#22 dnno1, Jun 11, 2014
    Last edited: Jun 11, 2014
  23. DrCosmic Professor of Power

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    True, I'm not saying that's not a factor, but the target market for the CW seems to match up well enough with the target market for the Flash, much less The 100, or Starcrossed, also space-based Sci-fi. It's not because the CW target audience is into superheroes or sci-fi, but they're into melodrama, wherever it appears, so long as its good.

    A CW GL would be more like a Star Wars, where the focus is on the characters and their relationships and not so much the sci-fi. Now it's true on another network you could focus on the sci fi, like Stargate/Trek tend to, but then you're getting a more limited audience, and thus you need a lower budget. By focusing on melodrama, the sci-fi heads can get more of what they want than they could on the SyFy channel, and the typical CW viewer gets all of what they want. Neither Arrow nor Flash could afford to be what they are on SyFy.

    Away from the CW, on SyFy, there are actually concepts much better suited to TV that would be a better bet for SyFy or FX and their original programming that's not encumbered by so many expectations, and certainly not by keeping continuity with some CW shows that may be shot in an entirely different part of the continent. Part of GL's appeal for the CW, if any, is that it's a companion piece to presumably very successful shows they have already.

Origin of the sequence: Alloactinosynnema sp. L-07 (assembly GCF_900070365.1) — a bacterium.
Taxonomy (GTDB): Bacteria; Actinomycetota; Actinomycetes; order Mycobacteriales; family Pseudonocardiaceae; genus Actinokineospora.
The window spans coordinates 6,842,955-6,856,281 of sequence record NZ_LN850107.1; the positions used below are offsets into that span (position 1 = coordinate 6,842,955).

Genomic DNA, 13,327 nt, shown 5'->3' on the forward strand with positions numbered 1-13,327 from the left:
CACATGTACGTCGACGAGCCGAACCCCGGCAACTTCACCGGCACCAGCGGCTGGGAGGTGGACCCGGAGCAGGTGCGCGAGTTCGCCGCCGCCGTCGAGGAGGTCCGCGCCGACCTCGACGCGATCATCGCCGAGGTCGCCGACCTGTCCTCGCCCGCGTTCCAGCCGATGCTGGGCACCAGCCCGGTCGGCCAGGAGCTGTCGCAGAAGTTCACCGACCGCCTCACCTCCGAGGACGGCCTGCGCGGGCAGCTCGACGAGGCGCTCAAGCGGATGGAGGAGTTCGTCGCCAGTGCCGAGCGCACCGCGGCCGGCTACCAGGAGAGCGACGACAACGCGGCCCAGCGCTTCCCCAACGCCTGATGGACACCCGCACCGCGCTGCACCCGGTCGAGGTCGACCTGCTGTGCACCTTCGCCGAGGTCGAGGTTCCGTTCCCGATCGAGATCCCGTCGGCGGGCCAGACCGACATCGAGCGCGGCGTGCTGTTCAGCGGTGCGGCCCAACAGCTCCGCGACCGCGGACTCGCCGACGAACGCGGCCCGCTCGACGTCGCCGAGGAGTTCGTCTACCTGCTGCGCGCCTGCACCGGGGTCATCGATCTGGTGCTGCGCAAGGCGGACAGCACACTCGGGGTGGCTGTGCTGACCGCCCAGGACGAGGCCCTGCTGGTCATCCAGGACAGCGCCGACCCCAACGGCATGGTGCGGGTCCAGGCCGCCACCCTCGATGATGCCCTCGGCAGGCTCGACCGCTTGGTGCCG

#23 DrCosmic, Jun 11, 2014
    Last edited: Jun 11, 2014
  24. dnno1 Registered

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    Hey, Arrow is on the CW and it gets about 1.5 to 2 million households to watch and they had to adjust their budget accordingly to be on that network. That is about the same as Stargate SG1 did on SciFi network. Although CW is considered a major network it doesn't get as many viewers as the four majors (ABC, CBS, NBC, and FOX). Why change or re-imagine the franchise when you can just put it on a network where there are fans already there to appreciate it as it is?